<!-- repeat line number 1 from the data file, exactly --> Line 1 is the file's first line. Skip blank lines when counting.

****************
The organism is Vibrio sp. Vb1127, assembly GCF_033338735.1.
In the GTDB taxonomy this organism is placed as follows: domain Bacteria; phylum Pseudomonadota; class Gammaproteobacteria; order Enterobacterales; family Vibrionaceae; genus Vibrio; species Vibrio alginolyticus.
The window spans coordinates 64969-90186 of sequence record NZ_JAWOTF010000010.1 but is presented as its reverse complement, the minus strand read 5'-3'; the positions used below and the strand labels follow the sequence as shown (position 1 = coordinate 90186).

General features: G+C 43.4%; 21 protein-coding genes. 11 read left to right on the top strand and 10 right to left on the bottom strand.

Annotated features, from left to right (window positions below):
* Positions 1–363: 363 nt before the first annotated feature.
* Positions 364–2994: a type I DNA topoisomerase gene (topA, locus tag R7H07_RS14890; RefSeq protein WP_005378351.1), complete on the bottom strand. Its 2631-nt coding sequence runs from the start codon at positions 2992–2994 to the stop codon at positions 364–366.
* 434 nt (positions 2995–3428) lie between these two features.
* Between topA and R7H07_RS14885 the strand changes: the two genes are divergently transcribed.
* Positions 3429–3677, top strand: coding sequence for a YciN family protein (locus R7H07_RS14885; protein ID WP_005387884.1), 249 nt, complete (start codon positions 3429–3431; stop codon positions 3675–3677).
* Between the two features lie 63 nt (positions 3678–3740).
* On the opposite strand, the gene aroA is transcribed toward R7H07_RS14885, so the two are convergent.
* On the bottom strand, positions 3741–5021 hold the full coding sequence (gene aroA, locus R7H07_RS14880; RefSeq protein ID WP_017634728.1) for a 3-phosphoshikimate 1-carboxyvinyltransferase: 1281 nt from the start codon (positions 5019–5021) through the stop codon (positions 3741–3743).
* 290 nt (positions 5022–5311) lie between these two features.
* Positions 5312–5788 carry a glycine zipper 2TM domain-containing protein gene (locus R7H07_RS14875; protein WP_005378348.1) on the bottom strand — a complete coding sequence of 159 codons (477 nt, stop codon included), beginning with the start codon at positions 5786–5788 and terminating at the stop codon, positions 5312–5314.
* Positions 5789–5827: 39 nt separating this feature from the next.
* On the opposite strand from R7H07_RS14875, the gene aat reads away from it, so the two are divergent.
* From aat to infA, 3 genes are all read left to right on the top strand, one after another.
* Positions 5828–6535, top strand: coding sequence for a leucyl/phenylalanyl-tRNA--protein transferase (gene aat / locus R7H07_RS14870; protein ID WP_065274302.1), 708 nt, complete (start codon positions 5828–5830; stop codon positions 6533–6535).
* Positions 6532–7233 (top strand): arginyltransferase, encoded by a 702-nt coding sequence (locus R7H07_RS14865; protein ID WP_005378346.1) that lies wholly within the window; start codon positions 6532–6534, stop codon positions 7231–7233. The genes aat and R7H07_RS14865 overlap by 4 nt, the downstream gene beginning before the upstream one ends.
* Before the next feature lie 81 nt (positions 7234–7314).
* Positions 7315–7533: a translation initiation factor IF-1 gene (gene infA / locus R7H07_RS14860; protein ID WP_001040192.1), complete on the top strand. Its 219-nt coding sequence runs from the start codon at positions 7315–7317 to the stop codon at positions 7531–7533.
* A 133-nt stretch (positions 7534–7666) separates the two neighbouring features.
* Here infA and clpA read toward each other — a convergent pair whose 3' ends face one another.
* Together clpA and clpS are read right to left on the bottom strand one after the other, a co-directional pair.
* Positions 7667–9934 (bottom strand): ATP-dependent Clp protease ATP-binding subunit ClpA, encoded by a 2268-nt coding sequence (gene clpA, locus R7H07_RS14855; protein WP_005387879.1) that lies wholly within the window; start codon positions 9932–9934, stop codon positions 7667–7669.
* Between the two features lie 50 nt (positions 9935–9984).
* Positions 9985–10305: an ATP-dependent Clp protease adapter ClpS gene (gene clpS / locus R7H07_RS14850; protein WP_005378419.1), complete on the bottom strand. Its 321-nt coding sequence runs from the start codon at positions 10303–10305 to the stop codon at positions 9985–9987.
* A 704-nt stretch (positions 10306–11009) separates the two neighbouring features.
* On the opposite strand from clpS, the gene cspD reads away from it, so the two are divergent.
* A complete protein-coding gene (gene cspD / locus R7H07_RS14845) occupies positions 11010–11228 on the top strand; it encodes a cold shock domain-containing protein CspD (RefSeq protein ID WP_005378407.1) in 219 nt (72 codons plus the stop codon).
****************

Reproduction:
The organism is Vibrio sp. Vb1127, assembly GCF_033338735.1.